OFFT! From Nottingham to Hebden Bridge, Inverness to Orkney, where he can be found playing his trusty Yamaha organ in the Town Hall on Good Friday, John Shuttleworth fairly gets around.
He’s even starring in a night at London’s famous Palladium in June.
He’s not real, of course, as those with tickets to see John Shuttleworth at the Queen’s Hall on Friday, already know.
The Sheffield singer/songwriter is the comic creation of actor, singer and writer Graham Fellows, still known to a generation as Jilted John, who reached No 4 in the charts in 1978 with Gordon Is A Moron.
However, Friday’s show is likely to be one of the last chances to see Fellows’ cult character up close and personal, as the performer concedes that touring is a young man’s game.
“This tour is battering me. Far too many dates,” he offers. “But I’m really looking forward to doing the Scottish leg. I do enjoy it a lot when I’m on stage, and I’ve started coming out after the shows to sign and say hello - I’ve got some lovely fans. But this is certainly the last big UK tour.”
After 30 years he has had enough, he reveals.
“I’ve got other things I want to do. I don’t want to be doing John Shuttleworth all my life.”
Not that the funnyman intends to lay his most popular creation to rest. An animated version of The Shuttleworths, featuring wife Mary and Ken Worthington, his next door neighbour and sole agent, is in the pipeline.
“It does make me think he needs to be moved into another sphere. By that I am hinting at the animation project we are trying to get off the ground.
“Kevin Baldwin, who has done a lot of animation for me over the years, and I have worked on an animation of The Shuttleworths. It’s nearly finished and would be a great way to immortalise John.”
John Shuttleworth was born in June 1985. Just turned 26 when he first played him, Fellows reflects the character has changed over the decades as, he admits, has he.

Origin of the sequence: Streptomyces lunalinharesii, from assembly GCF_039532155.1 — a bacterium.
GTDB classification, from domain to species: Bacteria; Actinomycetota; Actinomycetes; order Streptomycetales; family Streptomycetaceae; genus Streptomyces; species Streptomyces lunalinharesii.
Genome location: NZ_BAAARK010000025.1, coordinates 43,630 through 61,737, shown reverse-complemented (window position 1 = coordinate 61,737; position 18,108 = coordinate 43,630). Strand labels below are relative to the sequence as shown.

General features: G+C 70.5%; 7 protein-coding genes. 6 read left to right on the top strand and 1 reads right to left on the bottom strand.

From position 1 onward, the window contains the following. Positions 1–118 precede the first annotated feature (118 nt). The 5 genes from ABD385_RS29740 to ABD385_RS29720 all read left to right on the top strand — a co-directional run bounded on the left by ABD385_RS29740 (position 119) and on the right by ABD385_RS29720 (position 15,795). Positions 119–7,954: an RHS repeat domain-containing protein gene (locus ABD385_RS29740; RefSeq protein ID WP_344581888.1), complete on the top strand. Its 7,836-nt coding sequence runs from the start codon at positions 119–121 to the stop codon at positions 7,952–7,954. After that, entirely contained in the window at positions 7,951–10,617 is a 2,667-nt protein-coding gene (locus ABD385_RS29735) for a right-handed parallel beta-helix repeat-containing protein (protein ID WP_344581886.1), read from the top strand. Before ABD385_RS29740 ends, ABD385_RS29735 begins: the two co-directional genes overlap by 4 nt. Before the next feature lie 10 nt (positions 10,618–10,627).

“I decided there would be a 20- year age gap between me and John. I was 26, he was 46. But now I’m 55, there is no way that John is 75. So I’m catching up with him.
“Although I don’t actually specify how old he is, I guess he’s around about 60 - I can’t break through the 60 barrier.” He laughs, “And I’m starting to struggle with his kids. I don’t want to make them grow up, so they are indeterminately in their late teens. And his Scottie dog, well, he would now be the oldest dog in the world.”
As he gets older, Fellows admits he finds it easier to slip into character.
“I think my outlook has changed quite a bit, I now find I’m in the skin of his character a lot more, I guess because I’m closer to his age. I did a video recently and was flabbergasted to see a man heading towards old age - it’s a bit scary really.
“When I look at old YouTube footage from 1992 on Saturday Zoo and stuff, I look a lot younger, clearly a guy dressing up... I don’t think it looks so much like a bloke dressing up now as it does a real bloke.”
Thinking more like his character, means Fellows doesn’t have to prepare in quite the same way for gigs.